See also: "Accidental Racist": Why This Song Sucks
But we won't judge. Maybe he's quickly, suddenly turned a corner on his brand new album Authentic. After all, who doesn't want to see LL as a gracefully aging early hip-hop phenom? It would be better than his award-show hosting, anyway. Let's evaluate it track by track.
"It's LL season," he begins. I'm assuming LL Season falls somewhere at the end of a cash cow's long and fruitful career and right before it's shipped out for slaughter. "Hands on my nuts, that's product placement," he goes on. More product placement. Most of this track is LL telling us that he's still got it or somesuch. He's got something all right.
Not Leaving You Tonight (feat. Fitz and the Tantrums and Eddie Van Halen)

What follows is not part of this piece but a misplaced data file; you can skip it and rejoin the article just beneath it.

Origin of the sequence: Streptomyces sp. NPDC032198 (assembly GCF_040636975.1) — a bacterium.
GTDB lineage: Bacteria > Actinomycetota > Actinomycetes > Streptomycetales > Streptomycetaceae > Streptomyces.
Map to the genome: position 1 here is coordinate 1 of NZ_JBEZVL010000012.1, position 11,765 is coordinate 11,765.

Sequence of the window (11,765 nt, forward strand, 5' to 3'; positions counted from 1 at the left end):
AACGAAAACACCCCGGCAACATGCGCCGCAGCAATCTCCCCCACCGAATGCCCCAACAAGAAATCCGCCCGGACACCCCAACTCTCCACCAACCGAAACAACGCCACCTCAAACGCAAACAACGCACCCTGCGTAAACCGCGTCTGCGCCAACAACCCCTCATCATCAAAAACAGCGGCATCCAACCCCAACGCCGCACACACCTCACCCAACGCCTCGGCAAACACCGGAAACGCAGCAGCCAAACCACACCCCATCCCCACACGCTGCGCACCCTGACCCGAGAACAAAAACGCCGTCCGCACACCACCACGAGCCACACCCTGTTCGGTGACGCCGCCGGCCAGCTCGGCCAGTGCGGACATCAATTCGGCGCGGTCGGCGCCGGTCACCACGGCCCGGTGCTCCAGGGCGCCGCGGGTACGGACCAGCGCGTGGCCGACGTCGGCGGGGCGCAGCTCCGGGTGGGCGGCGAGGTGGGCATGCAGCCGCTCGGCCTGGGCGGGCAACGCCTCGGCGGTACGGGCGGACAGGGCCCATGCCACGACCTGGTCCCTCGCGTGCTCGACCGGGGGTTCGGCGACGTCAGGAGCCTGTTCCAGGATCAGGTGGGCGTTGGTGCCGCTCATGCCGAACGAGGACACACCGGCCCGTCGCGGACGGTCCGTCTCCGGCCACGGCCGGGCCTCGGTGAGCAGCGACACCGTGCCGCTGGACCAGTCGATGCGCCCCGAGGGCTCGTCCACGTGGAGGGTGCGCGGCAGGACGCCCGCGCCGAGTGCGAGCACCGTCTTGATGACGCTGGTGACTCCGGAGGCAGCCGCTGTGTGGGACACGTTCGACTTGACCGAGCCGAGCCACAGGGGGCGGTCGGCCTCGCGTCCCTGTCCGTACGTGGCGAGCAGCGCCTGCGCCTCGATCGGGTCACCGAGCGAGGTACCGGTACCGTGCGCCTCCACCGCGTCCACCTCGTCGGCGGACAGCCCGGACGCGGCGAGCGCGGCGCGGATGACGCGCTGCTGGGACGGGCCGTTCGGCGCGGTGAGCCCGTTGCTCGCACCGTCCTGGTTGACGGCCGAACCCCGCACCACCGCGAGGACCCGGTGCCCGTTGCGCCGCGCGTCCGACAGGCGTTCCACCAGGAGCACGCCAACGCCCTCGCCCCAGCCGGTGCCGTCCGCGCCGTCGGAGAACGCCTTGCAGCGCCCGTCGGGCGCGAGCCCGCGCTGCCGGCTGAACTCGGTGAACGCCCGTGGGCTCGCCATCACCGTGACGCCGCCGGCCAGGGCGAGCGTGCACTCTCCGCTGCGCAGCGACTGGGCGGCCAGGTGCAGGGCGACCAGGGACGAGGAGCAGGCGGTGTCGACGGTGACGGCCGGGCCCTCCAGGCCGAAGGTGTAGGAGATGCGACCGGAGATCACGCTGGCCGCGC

Fitz and the Tantrums' hook on this track is, so far, the best thing on this album. LL, meanwhile, utters "Farmers Boulevard [long beat] Queens" in hushed tones as the song closes. It's good to know he's still representing his old neighborhood. "Laurel Canyon Boulevard....Studio City," doesn't have quite the same ring.
New Love (feat. Charlie Wilson)
It is good to know that the Gap Band's Charlie Wilson is still alive and is able to sing. Other than that, it's not clear why this exists.
We Came to Party (feat. Snoop Dogg and Fatman Scoop)
"Let the critics review it / the way I spit and it's Buicks." Yes. Except the problem, Mr. Cool J, isn't how your expectorating produces mid-size sedans, it's that the music you're making is a better fit for a Yugo with bad speakers. The whole point of this track seems to be to suggest that old people have problems too and despite that, they are still functionally able to party. Hmmm.